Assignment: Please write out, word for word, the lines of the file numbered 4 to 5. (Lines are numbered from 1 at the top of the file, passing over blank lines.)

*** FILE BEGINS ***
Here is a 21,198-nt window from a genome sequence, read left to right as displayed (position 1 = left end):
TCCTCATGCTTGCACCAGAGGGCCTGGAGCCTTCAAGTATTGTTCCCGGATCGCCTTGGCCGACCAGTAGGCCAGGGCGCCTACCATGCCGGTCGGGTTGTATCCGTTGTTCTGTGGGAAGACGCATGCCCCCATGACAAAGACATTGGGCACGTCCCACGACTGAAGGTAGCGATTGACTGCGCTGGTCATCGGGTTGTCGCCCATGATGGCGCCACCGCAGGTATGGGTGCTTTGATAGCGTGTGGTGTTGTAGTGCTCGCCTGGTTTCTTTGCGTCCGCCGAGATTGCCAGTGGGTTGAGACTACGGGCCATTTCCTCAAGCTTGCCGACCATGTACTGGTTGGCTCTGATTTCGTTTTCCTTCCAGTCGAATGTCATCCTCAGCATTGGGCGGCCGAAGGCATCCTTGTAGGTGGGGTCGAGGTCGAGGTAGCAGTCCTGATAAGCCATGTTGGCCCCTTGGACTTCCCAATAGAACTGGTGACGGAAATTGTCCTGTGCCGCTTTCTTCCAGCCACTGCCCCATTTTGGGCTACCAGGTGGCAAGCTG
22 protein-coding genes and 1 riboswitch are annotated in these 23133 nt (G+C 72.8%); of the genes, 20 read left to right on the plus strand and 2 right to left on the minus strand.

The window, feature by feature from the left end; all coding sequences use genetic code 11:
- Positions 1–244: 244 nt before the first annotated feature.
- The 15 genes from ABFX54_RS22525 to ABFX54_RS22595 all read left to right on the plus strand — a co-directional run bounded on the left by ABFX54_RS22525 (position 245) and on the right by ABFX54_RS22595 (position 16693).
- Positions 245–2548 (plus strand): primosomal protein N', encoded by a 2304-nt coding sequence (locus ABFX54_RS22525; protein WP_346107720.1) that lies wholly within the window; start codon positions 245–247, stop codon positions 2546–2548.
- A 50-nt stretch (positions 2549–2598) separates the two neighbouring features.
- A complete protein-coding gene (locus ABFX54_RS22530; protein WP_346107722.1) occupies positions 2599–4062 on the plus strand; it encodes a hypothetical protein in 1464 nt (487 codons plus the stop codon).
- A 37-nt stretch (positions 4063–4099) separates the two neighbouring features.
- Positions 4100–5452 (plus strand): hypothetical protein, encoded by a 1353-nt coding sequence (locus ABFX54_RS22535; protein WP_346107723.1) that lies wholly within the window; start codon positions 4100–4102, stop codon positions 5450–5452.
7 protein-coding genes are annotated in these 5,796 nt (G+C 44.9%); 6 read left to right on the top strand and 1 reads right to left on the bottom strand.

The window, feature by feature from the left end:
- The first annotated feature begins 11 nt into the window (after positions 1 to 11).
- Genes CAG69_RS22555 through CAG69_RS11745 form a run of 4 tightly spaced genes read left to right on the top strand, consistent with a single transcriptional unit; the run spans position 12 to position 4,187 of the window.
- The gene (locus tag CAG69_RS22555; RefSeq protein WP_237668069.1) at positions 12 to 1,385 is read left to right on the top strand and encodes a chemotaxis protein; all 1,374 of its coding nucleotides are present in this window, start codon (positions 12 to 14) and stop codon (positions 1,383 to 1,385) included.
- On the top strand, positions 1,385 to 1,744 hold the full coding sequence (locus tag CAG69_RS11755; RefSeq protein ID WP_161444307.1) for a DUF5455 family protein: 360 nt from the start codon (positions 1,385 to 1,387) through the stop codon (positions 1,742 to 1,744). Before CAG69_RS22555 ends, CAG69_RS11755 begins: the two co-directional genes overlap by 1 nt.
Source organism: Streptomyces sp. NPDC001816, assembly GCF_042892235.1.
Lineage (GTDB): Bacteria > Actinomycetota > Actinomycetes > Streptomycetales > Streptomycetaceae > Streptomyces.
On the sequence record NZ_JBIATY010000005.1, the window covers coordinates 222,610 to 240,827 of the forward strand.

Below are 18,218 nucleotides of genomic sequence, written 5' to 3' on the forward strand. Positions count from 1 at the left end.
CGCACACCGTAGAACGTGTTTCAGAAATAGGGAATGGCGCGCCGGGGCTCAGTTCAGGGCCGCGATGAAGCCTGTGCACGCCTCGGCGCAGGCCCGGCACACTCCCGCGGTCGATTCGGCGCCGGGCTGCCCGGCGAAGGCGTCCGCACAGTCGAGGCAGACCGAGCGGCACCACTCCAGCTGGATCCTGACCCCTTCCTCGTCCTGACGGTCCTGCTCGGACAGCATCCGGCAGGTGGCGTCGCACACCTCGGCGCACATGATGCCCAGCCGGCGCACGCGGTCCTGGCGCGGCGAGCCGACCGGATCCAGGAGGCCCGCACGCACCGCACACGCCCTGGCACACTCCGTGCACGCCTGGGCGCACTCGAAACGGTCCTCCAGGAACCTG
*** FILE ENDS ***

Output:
The window, feature by feature from the left end; all coding sequences use genetic code 11:
- Positions 1–244: 244 nt before the first annotated feature.